Monday, May 9, 2011

Celebrating Our Differences

It's the 2nd Annual Diabetes Blog Week...and Sweetly Voiced's first annual attempt at it. Coming off of the 30 day Health Activist's Writer's Monthly Challenge, one single week of d-blogs sounds breezy!

Our first prompt challenges us to celebrate what we learn from bloggers with a different perspective on diabetes than our own - such as a type 1 learning from a type 2 or a type 2 learning from a parent of a PWD (person with diabetes).

In honor of Mother's Day yesterday, my mind naturally drifts to a certain mother, blogger, and D-mom I know - one who inspires me with her advocacy and her devotion to managing her son's diabetes - Lorraine of This is Caleb.

I have been following Lorraine's blog for some time. Not only is Caleb an inspiring young man meeting every challenge of his diabetes - first adorably, and now admirably and bravely - but I can appreciate Lorraine's perspective now as a mother myself.

I will admit that I have often had a contentious relationship with parents of type 1s online. As a teacher and a former child with diabetes, I often insert myself into their forum threads with the self-righteous belief that they need to hear my perspective as an adult who has come through on the other side. It's not always taken well. *laughs* It's why I don't venture into the CWD forums and why I volunteer very infrequently with my local JDRF chapter.

I don't even know why I am so impatient with these folks. They are going through hell - especially after a recent diagnosis. But I grow tired of talking in circles about how we just need a cure and I start getting preachy with them about how they need to focus on helping their child live with the condition today.

Maybe it's because that's the only side of the coin my mom ever let me see.

My own mom ROCKED the D-mom role. She was a dosage-calculating, food-measuring, teacher-conferencing powerhouse of strength and confidence.

Or at least that's what she led me to believe.

In reality, my mom sobbed behind closed doors, stalled letting me get my driver's license, and slept uneasily.

I need to just butt out sometimes and let these parents grieve and cope with the disease as they need to. As a parent myself, I need to respect their right to feel whatever they feel.

I am still shaking from reading D-mom Hallie's account of the Scariest Night of Her Life. I could have written something similar about watching my infant daughter have a febrile seizure back in December. Sweetie's wasn't D-related, but it doesn't matter. What a patient's parent sees and feels deserves respect, too. Helplessness. Fear. Questions.

Seeing how Hallie and Lorraine and other D-moms grapple with the small trials like insulin choices and the huge ordeals like 8-day stomach viruses or D-related seizures makes me wonder what my mother would have blogged about 20 years ago. Probably my DKA. My A1c's that hovered in the 13-15% range for years.

Lorraine - and other rockin' D-mom bloggers - have helped me change how I relate to parents of PWD. I consider them to be loving, proactive, empowering activists for diabetes awareness. And I think they should be celebrated on Mother's Day and during Diabetes Blog Week and the rest of the year, too.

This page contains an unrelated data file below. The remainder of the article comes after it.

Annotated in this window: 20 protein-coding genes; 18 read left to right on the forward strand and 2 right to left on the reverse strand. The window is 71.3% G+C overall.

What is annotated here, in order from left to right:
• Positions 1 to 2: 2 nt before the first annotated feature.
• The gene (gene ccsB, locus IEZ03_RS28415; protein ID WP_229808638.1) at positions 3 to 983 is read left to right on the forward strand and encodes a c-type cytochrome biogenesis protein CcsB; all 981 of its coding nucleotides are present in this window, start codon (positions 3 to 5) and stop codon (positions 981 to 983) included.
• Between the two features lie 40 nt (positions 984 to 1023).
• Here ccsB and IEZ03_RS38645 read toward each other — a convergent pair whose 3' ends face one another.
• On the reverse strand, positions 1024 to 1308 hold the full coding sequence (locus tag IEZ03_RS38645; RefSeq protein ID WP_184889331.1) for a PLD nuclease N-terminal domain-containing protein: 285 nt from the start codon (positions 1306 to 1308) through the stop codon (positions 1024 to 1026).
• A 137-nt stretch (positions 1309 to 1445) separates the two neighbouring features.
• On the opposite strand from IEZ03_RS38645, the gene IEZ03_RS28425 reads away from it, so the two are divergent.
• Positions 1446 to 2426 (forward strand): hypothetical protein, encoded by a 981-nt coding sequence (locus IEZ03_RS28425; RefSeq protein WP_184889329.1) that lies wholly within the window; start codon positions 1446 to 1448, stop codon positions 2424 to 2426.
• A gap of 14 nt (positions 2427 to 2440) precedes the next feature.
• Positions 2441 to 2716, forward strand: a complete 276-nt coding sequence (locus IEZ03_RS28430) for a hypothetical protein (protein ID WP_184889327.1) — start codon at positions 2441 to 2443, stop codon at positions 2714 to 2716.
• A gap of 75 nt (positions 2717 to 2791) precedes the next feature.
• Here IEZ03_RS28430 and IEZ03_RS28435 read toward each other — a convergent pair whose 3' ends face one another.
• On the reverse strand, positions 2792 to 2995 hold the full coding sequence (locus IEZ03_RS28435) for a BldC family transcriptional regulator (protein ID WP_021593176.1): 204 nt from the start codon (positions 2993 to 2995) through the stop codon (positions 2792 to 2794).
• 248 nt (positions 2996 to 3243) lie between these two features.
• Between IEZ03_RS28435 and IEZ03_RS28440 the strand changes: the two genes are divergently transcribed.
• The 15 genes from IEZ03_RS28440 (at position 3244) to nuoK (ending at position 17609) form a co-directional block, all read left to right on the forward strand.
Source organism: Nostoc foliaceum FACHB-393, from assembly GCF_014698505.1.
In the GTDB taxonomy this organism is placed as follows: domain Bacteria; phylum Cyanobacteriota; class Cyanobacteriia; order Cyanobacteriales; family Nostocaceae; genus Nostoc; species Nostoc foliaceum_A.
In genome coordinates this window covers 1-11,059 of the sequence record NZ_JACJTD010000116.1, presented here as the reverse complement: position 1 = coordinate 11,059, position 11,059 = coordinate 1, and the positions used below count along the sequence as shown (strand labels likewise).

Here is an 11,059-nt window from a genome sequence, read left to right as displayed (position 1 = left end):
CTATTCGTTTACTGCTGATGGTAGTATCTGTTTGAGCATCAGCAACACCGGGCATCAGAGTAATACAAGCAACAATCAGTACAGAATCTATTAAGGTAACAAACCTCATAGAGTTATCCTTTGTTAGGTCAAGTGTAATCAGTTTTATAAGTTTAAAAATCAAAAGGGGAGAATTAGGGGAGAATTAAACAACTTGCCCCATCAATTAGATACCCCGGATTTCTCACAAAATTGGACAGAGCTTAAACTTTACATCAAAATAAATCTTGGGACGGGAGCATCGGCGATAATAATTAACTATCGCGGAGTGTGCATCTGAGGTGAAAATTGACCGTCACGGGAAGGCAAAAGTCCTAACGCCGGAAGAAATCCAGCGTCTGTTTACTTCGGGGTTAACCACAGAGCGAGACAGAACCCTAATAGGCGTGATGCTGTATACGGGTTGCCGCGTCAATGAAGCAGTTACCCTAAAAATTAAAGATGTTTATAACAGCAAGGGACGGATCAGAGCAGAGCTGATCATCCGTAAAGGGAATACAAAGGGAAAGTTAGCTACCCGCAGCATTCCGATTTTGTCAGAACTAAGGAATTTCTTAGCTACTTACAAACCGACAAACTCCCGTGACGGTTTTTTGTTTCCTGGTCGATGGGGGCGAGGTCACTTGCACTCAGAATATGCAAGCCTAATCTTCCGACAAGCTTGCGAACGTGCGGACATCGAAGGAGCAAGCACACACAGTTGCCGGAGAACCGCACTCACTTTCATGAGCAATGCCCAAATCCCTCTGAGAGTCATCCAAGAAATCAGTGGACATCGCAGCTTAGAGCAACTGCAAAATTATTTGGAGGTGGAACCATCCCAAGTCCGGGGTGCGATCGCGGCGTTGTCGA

1. Oh Melissa. Words can't express how touched I am. I have such a deep respect for you, the support you provide others and your advocacy. To have you mention me as you have brings me to tears. Thank you.

    Your mom, however, sounds like an amazing woman. I'm afraid Caleb has likely seen much more on the other side of the door than your mom showed you. I applaud her - standing ovation in fact - for that. That may be my biggest struggle with D (with life) is trying to put on a happy face.

    It's from you and other adults living with diabetes that I have gotten my strength to cope. Thank you for that. It's heartwarming to know that it sometimes goes full circle too.

  2. this is a fantastic post, bravo to you!

    blessings to you and your little one from Angela (D-mom twice)

  3. Your mom did ROCK as a D-Mom. Well, she rocked in general :) ...but you're right. She was a pillar of strength - always there, always taking care of you, seemingly never showing just how frightening, overwhelming, and crazy trying to parent a child with diabetes really was. (You inherited a great deal of strength from her) Now that we're older, now parents, it's easier to see what a struggle she (and so many other Diabetic parents) must go through - and I applaud every single parent that goes through this. I can only imagine the myriad of emotions they must endure. Happy day-after-Mother's Day to every one of you!

  4. Thank you for your kind words! There is a lot of guilt that goes with being a parent of a child with type 1, or in my case 3....every number stabs us in the heart. We want what is best for our children...diabetes or not.

  5. Those D-Moms and D-Dads are so inspiring by their superhero-pancreas personas! Love hearing those perspectives, and finding ways we can all celebrate our differences and best use those in the bigger fight against diabetes. All of our passion combined is an incredible force, as this online community helps illustrate.

  6. Such a perfect topic for today as we come off of mother's day yesterday. Thanks for sharing!

  7. So many people (including me!) picked the D parents for our inspirations! They are something special!